Norman Powell re-ups with Raptors


The Toronto Raptors have re-signed “combo guard” Norman Powell to an extension, per Adrian Wojnarowski of ESPN.

To be exact, the deal will be worth $41,932,800, but Powell was able to negotiate the final year of the deal as a player option. It is the maximum the Raptors could have offered to re-sign him at this moment. If Powell continues to trend upward, this deal has steal written all over it.

The deal shows just how far the former UCLA guard has come since signing a three-year deal worth $2,539,382 as the 46th overall pick in the 2015 NBA Draft. He averaged 8.4 points, 2.2 rebounds, and 1.1 assists last season, but those numbers received a serious bump as a starter. Filling in for DeMarre Carroll and DeMar DeRozan at different points in the season, he elevated his scoring to 15.6 points over 18 starts, and has proven to be someone Dwane Casey can rely on in big playoff moments.

Regardless, Powell’s value has been much more than numbers can indicate. His maturity, focus, and dedication to improving every day are his most endearing traits. Terrence Ross, DeMarre Carroll, and James Johnson have all come and gone, and now Powell is the one standing tall.

For Powell to now establish himself as a key member of their core, he’ll need to focus on the two main shots that analytics predicates. The three-point shot was looked upon as one of his weaknesses coming into the NBA, and he has been better than expected thus far. A career 35.1 percent shooter on 262 attempts, Powell excelled when starting last year to the tune of 39.7 percent. On a team bereft of volume long-distance shooters, Powell’s improvement in this area is imperative.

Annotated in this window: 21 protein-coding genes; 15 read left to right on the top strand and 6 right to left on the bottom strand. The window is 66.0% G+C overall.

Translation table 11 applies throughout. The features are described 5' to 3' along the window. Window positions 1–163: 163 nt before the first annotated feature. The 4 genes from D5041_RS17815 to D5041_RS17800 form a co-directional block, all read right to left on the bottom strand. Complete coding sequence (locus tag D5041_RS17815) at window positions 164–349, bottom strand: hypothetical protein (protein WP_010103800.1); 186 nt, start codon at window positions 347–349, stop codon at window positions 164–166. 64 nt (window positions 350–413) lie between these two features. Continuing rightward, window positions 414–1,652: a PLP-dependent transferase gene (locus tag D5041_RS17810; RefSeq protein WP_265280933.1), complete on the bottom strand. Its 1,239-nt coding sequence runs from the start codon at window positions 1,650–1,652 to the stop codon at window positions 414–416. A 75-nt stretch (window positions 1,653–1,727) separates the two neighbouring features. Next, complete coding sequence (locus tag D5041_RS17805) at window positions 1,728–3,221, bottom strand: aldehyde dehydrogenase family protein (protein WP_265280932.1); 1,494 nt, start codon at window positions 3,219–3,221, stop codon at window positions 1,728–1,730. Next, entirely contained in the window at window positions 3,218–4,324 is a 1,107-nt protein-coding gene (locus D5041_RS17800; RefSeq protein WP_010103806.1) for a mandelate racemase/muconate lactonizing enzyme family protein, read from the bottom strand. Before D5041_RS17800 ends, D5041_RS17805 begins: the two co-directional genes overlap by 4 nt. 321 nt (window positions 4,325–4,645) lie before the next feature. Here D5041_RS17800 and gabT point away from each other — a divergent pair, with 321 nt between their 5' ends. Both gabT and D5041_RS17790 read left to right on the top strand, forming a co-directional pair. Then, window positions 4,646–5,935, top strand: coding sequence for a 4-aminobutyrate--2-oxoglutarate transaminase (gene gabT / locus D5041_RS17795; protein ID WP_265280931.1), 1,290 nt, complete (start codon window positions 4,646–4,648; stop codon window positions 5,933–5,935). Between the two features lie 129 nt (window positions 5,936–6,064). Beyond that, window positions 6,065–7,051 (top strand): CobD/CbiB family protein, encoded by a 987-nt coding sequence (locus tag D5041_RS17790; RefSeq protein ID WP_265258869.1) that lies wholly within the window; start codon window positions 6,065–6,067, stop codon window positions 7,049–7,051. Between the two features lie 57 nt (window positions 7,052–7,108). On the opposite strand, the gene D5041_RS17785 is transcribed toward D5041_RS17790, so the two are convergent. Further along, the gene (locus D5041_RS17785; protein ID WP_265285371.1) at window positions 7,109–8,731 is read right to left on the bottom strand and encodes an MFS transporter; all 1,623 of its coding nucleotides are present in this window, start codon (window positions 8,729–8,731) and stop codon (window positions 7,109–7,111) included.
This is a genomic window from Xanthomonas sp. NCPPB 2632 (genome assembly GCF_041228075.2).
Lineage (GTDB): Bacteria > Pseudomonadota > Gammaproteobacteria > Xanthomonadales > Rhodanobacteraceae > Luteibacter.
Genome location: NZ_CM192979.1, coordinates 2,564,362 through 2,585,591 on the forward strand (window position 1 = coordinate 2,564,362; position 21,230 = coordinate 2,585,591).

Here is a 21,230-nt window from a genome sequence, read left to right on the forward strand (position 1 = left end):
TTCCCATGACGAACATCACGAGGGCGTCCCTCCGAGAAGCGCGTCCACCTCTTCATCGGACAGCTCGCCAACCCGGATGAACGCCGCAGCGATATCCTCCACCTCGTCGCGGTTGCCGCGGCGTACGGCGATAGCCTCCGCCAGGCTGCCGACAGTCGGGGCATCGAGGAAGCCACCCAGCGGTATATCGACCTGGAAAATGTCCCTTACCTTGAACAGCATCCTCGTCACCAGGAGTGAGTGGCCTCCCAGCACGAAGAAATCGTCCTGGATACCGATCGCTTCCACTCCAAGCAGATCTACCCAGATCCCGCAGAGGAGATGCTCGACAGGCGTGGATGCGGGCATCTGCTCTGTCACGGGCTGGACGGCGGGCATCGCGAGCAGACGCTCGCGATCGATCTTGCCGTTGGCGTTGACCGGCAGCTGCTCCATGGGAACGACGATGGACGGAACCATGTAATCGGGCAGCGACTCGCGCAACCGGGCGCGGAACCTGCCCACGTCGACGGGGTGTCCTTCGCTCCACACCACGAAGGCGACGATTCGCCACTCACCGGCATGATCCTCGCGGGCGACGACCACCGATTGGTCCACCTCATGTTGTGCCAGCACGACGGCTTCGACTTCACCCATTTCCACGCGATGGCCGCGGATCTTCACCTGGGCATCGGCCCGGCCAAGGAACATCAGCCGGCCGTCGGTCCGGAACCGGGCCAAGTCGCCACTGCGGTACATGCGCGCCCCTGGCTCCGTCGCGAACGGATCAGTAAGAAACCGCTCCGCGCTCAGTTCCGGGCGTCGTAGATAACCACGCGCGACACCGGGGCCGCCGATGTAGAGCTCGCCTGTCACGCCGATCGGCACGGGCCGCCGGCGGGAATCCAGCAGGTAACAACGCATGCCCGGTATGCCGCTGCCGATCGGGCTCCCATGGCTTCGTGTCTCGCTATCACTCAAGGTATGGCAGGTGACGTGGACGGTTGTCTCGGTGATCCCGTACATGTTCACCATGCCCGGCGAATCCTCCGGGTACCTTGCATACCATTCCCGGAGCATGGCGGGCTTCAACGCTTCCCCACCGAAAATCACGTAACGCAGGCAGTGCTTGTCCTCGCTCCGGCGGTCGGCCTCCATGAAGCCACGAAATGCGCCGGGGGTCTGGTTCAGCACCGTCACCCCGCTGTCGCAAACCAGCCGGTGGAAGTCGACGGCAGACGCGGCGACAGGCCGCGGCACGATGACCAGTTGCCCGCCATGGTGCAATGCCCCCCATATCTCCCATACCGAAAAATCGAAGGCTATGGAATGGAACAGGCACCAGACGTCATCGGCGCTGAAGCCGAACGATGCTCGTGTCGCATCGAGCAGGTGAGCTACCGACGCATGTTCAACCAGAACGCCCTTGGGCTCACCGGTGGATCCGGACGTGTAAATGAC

He is about league-average in finishing at the rim at 54.9 percent last year, and the key here will be his decision making. He can be a bit of a one-trick pony in terms of always looking to go all the way to the rim and finish when on the drive, but recognizing when he’s attracted multiple defenders and can create a better shot for others will improve those numbers.

It still remains to be seen who the starter will be at small forward between him and C.J. Miles, but the extension certainly should help him play with peace of mind whether he starts or comes off the bench. He’ll know that he can still expect at least 24 minutes per game off the bench compared to the 14 per he saw last year, and around the same 32 he saw as a starter last year if given the role again.

With the re-signing, Masai Ujiri avoids potential inflated offers that would have come Powell’s way next summer, and maintains his plan of finding out exactly what he has come 2020 when Kyle Lowry, DeMar DeRozan, and Serge Ibaka can all be free agents.


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